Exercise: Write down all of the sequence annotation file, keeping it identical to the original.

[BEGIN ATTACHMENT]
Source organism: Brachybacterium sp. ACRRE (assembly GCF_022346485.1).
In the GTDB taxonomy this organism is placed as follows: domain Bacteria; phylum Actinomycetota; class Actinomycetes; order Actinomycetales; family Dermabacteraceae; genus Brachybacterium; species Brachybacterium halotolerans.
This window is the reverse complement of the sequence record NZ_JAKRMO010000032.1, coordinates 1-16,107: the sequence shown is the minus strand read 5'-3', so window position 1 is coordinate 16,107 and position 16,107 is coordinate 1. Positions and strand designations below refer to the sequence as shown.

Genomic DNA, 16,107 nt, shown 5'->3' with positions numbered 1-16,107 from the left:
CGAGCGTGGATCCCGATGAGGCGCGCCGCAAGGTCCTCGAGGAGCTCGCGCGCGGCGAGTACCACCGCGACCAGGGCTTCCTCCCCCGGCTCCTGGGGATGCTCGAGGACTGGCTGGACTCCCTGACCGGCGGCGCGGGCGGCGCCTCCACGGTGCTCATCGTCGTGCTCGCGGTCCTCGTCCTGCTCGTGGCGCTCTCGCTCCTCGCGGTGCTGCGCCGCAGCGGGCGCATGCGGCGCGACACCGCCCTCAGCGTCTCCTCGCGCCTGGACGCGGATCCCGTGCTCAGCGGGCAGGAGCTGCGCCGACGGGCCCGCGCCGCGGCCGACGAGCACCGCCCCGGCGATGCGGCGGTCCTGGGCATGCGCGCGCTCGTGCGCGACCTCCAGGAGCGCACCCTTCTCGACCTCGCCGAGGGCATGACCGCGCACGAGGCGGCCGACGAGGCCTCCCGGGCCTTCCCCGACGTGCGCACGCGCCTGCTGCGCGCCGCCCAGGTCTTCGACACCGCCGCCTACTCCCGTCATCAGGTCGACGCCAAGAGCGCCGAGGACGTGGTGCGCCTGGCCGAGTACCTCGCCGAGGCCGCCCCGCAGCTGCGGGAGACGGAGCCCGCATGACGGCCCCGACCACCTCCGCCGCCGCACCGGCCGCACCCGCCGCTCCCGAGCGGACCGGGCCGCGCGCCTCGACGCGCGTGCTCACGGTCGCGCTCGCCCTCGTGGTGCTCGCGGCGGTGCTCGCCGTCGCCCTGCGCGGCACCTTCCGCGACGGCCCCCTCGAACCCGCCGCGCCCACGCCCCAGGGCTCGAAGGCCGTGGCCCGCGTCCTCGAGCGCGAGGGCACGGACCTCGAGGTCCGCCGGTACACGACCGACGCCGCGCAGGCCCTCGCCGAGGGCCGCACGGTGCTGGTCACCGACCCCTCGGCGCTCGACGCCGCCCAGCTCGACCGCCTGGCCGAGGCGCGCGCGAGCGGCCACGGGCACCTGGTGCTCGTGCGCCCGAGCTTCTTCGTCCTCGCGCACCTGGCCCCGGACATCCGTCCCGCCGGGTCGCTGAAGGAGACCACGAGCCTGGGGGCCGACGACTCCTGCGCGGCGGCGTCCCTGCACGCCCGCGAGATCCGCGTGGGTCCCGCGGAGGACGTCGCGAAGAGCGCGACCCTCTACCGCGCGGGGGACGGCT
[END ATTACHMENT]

Source organism: Brachybacterium sp. ACRRE (assembly GCF_022346485.1).
In the GTDB taxonomy this organism is placed as follows: domain Bacteria; phylum Actinomycetota; class Actinomycetes; order Actinomycetales; family Dermabacteraceae; genus Brachybacterium; species Brachybacterium halotolerans.
This window is the reverse complement of the sequence record NZ_JAKRMO010000032.1, coordinates 1-16,107: the sequence shown is the minus strand read 5'-3', so window position 1 is coordinate 16,107 and position 16,107 is coordinate 1. Positions and strand designations below refer to the sequence as shown.

Genomic DNA, 16,107 nt, shown 5'->3' with positions numbered 1-16,107 from the left:
CGAGCGTGGATCCCGATGAGGCGCGCCGCAAGGTCCTCGAGGAGCTCGCGCGCGGCGAGTACCACCGCGACCAGGGCTTCCTCCCCCGGCTCCTGGGGATGCTCGAGGACTGGCTGGACTCCCTGACCGGCGGCGCGGGCGGCGCCTCCACGGTGCTCATCGTCGTGCTCGCGGTCCTCGTCCTGCTCGTGGCGCTCTCGCTCCTCGCGGTGCTGCGCCGCAGCGGGCGCATGCGGCGCGACACCGCCCTCAGCGTCTCCTCGCGCCTGGACGCGGATCCCGTGCTCAGCGGGCAGGAGCTGCGCCGACGGGCCCGCGCCGCGGCCGACGAGCACCGCCCCGGCGATGCGGCGGTCCTGGGCATGCGCGCGCTCGTGCGCGACCTCCAGGAGCGCACCCTTCTCGACCTCGCCGAGGGCATGACCGCGCACGAGGCGGCCGACGAGGCCTCCCGGGCCTTCCCCGACGTGCGCACGCGCCTGCTGCGCGCCGCCCAGGTCTTCGACACCGCCGCCTACTCCCGTCATCAGGTCGACGCCAAGAGCGCCGAGGACGTGGTGCGCCTGGCCGAGTACCTCGCCGAGGCCGCCCCGCAGCTGCGGGAGACGGAGCCCGCATGACGGCCCCGACCACCTCCGCCGCCGCACCGGCCGCACCCGCCGCTCCCGAGCGGACCGGGCCGCGCGCCTCGACGCGCGTGCTCACGGTCGCGCTCGCCCTCGTGGTGCTCGCGGCGGTGCTCGCCGTCGCCCTGCGCGGCACCTTCCGCGACGGCCCCCTCGAACCCGCCGCGCCCACGCCCCAGGGCTCGAAGGCCGTGGCCCGCGTCCTCGAGCGCGAGGGCACGGACCTCGAGGTCCGCCGGTACACGACCGACGCCGCGCAGGCCCTCGCCGAGGGCCGCACGGTGCTGGTCACCGACCCCTCGGCGCTCGACGCCGCCCAGCTCGACCGCCTGGCCGAGGCGCGCGCGAGCGGCCACGGGCACCTGGTGCTCGTGCGCCCGAGCTTCTTCGTCCTCGCGCACCTGGCCCCGGACATCCGTCCCGCCGGGTCGCTGAAGGAGACCACGAGCCTGGGGGCCGACGACTCCTGCGCGGCGGCGTCCCTGCACGCCCGCGAGATCCGCGTGGGTCCCGCGGAGGACGTCGCGAAGAGCGCGACCCTCTACCGCGCGGGGGACGGCT